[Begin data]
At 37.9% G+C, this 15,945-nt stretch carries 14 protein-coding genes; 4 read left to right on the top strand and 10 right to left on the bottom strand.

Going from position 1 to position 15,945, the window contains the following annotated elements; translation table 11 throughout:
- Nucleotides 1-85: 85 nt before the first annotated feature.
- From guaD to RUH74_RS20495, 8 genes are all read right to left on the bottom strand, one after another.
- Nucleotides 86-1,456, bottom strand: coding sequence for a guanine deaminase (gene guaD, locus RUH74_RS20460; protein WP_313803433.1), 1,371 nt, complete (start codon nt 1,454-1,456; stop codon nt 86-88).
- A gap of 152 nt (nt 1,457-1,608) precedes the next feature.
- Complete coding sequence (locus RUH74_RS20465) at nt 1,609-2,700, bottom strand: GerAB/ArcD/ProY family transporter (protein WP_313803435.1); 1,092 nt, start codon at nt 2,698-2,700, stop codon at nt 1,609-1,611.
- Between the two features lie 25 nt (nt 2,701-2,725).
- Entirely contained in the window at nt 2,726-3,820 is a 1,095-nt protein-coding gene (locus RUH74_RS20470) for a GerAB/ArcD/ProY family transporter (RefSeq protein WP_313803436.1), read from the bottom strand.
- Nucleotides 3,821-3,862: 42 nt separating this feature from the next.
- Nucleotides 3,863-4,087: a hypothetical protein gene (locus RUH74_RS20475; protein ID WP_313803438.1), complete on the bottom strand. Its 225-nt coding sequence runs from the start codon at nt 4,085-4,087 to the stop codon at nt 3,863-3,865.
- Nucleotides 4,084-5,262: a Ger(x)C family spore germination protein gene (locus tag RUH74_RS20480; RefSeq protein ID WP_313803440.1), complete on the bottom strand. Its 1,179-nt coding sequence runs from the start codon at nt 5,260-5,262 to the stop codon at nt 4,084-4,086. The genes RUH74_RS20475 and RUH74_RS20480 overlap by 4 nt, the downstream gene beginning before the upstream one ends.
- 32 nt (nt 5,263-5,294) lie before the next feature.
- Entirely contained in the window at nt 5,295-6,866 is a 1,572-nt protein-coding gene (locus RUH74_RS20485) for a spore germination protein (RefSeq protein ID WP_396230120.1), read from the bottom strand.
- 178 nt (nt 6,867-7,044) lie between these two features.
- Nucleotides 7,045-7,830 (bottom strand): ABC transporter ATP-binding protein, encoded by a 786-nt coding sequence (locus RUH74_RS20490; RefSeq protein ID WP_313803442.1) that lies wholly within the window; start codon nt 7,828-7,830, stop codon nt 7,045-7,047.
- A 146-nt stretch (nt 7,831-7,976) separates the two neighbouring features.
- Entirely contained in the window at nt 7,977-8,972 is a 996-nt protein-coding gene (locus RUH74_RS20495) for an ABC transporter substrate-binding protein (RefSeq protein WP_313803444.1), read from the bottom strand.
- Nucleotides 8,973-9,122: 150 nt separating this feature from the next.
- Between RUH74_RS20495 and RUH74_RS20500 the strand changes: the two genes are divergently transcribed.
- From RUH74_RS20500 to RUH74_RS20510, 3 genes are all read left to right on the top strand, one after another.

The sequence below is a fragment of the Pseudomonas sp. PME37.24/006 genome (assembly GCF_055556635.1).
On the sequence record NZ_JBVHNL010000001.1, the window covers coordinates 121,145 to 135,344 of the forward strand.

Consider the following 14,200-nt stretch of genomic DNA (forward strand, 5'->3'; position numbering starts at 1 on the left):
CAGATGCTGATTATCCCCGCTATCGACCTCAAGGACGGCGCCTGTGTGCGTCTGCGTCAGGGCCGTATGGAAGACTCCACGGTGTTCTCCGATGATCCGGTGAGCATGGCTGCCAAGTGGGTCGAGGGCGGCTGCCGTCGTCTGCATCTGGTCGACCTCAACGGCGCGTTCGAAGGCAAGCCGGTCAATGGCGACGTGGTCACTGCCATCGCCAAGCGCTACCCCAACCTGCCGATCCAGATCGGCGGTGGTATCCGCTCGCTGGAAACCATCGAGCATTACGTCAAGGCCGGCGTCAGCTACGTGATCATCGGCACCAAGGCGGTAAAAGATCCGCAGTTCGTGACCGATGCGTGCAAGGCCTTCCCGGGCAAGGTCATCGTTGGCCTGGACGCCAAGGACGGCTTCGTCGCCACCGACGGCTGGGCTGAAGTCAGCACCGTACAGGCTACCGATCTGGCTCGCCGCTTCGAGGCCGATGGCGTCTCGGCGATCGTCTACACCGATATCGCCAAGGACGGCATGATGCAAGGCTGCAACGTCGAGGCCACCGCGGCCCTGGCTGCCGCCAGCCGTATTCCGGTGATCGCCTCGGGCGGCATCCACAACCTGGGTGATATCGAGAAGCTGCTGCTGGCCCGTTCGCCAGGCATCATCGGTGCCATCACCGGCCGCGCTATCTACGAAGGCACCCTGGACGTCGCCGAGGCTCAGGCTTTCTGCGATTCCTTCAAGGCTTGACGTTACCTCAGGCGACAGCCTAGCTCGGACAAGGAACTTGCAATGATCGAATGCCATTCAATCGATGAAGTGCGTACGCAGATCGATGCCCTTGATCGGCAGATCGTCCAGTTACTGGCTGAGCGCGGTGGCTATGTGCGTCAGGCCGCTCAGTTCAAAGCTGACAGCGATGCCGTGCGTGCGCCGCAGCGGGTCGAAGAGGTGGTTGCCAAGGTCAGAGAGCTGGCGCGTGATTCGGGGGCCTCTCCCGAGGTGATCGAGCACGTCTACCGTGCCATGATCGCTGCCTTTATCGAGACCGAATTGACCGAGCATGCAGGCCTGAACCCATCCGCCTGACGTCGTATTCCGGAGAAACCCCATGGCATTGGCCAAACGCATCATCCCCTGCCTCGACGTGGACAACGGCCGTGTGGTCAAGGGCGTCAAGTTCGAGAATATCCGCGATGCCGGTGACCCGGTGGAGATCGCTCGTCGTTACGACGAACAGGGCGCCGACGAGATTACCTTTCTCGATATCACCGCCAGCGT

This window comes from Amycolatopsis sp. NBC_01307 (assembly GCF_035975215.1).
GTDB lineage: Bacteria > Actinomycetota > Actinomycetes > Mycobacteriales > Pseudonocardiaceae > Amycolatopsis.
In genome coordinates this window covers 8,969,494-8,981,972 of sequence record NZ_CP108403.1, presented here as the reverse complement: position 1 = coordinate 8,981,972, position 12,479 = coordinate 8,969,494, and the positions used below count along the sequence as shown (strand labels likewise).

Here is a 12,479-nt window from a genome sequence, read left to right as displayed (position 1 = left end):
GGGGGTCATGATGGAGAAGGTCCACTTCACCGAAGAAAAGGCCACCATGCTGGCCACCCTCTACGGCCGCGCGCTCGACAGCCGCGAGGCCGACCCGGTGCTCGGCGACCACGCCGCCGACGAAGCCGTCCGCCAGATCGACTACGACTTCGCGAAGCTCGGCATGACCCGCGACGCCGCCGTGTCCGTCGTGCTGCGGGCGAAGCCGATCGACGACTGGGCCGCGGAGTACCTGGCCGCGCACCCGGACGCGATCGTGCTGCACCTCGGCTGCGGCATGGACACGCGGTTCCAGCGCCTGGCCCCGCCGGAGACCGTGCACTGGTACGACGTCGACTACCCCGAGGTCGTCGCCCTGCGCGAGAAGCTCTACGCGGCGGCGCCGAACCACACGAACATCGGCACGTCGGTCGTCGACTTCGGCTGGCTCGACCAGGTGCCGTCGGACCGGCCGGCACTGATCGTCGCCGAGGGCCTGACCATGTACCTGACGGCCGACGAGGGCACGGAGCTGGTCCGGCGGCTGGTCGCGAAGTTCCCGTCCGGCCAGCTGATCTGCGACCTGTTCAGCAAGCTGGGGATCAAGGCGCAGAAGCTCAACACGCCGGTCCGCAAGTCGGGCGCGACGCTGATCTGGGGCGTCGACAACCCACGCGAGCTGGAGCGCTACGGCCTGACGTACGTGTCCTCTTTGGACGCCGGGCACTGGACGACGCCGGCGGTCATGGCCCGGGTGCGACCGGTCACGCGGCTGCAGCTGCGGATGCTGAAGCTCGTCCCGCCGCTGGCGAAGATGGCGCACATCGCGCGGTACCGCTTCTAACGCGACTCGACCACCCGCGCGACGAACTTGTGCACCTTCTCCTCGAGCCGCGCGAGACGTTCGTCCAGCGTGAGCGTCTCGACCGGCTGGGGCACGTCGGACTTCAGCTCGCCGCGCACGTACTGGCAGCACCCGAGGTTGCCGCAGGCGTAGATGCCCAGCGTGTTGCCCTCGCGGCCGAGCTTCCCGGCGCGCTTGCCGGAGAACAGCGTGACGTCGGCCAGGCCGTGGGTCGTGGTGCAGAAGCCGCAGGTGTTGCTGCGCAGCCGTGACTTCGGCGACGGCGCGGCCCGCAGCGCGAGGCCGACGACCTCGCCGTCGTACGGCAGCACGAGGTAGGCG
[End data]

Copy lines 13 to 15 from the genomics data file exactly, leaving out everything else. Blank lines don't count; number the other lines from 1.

- 32 nt (nt 5,263-5,294) lie before the next feature.
- Entirely contained in the window at nt 5,295-6,866 is a 1,572-nt protein-coding gene (locus RUH74_RS20485) for a spore germination protein (RefSeq protein ID WP_396230120.1), read from the bottom strand.
- 178 nt (nt 6,867-7,044) lie between these two features.